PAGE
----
The Congo Tetra, Phenacogrammus interruptus, comes from the middle of the Congo River basin. The Congo River is also called the Zaire River. In total flow it is the second biggest river in the world.
The Congo Tetra is found in the Democratic Republic of the Congo, and maybe in the Republic of the Congo.
The Congo Tetra is one of the largest tetras. The male will grow to 8 cm (3 inches) while the female will reach 6 cm (2.5 inches).
The Congo Tetra will tolerate a good range of conditions. A pH of between 6.0 and 8.0 is all right. They do not mind a reasonable amount of hardness; 5-19 dH is suitable for maintaining the adults.
The Congo Tetra is a tropical fish and needs water that does not get cold. An aquarium heater with the thermostat set on between 23 and 26 degrees C (between 73 and 79 degrees F) is recommended.
In the wild, the Congo Tetra is an omnivore, eating insect larvae like mosquitoes, small crustaceans like Daphnia, small worms and algae.
In an aquarium, it will eat normal dried fish food readily. A high protein food is to be preferred. If possible, this should be supplemented with live food like Daphnia and frozen food like blood worms and brine shrimp.
The Congo Tetra is a schooling fish, and generally a minimum of five is recommended. However, some people have reported that they have kept a pair of these fish and they act as if they are not stressed.
It is a bigger fish than most tetras and I do not recommend keeping it with the smallest tetras like the Adonis or the Neon tetras.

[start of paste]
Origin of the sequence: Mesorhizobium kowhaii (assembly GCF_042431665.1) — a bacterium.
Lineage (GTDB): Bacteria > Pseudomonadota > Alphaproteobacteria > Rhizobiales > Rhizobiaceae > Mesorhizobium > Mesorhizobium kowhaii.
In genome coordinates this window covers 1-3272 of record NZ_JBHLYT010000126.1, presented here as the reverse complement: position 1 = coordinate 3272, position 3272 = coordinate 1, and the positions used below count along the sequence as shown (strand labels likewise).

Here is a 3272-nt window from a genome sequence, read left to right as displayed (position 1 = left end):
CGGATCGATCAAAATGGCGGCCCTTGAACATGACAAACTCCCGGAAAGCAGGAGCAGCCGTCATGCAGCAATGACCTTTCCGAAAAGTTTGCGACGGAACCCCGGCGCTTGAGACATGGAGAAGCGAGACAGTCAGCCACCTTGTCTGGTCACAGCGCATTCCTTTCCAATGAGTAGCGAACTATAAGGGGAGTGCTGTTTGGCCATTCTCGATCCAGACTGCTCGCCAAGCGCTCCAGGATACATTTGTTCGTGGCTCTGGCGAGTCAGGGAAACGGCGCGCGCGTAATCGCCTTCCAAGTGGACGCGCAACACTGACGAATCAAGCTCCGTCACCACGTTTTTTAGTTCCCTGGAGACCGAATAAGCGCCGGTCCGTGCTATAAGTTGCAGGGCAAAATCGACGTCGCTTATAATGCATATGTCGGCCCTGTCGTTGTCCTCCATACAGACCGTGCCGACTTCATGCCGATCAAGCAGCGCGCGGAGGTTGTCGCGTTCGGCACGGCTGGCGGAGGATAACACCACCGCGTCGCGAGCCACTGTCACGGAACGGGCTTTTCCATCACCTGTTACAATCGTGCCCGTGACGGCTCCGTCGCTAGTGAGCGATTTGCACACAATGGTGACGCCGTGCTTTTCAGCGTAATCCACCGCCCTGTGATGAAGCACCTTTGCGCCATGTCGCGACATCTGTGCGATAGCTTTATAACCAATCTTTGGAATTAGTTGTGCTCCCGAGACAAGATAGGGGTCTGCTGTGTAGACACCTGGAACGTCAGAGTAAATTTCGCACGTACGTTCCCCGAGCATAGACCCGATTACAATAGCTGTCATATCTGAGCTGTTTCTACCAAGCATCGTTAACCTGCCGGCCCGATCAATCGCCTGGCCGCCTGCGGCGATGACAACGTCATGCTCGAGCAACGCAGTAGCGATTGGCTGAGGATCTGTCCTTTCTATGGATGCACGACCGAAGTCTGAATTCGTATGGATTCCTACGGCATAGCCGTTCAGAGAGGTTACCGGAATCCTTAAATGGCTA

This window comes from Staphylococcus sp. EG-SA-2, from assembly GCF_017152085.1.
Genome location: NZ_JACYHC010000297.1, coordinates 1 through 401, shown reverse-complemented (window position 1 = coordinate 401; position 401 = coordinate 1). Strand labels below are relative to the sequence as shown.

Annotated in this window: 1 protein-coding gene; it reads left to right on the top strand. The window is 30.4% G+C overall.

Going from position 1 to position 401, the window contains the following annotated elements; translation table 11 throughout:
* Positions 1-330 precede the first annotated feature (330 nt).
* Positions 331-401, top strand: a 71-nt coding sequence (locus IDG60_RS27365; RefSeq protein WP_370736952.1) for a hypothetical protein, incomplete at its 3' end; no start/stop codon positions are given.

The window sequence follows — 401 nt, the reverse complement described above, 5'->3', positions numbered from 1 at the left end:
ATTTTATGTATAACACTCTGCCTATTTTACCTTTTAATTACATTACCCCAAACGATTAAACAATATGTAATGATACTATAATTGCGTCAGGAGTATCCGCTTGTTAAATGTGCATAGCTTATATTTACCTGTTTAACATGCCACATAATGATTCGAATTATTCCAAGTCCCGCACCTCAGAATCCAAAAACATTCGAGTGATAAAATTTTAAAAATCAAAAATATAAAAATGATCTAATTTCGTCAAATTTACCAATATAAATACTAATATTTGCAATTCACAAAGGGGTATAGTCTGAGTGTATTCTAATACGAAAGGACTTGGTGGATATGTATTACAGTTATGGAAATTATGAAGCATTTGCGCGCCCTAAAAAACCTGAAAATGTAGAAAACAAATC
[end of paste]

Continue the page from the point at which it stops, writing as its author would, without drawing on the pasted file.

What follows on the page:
Most of the tetras and the more peaceful barbs are good companions for them. I have kept Congo Tetras with a Siamese Fighting Fish and Guppies without trouble, but I suspect that this would not always happen, and I suggest caution in keeping slow moving long finned fish with Congo Tetras.
The Congo Tetra is an excellent community fish.
You should also avoid large, aggressive fish like many of the cichlids with Congo Tetras.
The male Congo Tetra has significantly longer fins than the female. In addition to this general difference, the centre of the male’s tail is longer than the rest of the tail. The dorsal fin of the male reaches to the tail fin.
The Congo tetra can be bred either in a pair or in a school. In the wild they are probably mainly school breeders. They readily breed and will often lay eggs in a community aquarium but the owner will normally not be aware of this.
If deliberately setting out to breed this beautiful fish, the breeding tank should have soft, acidic water. Some people use a peat substrate. As with many fish, the Congo Tetra will often spawn when the morning light falls on the aquarium. Unlike many tetras, they seem happy spawning in a brightly lit aquarium.
About 300 eggs are laid per female; they are light brown in colour and would be camouflaged against a peat substrate. This suggests the possibility that this type of substrate is common in their natural habitat. The eggs hatch in about 6 days.
Raising the Fry
The babies seem ready to eat as soon as they hatch. They are big enough for newly hatched Brine Shrimp, finely screened Daphnia, rotifers or similar sizes food.
The IUCN Red list regards the Congo Tetra as a species of least concern although it has no information about how whether or not the population is decreasing.
Although I am not aware of the Congo Tetra having become a problem, we should always avoid our pets getting into ecosystems that they are not native to.
Other Scientific Names
The accepted scientific name is Phenacogrammus interruptus (Boulenger, 1899). Other names that have been used are Micralestes interruptus Boulenger, 1899, Hemigrammalestes interruptus (Boulenger, 1899) and Alestopetersius interruptus (Boulenger, 1899).
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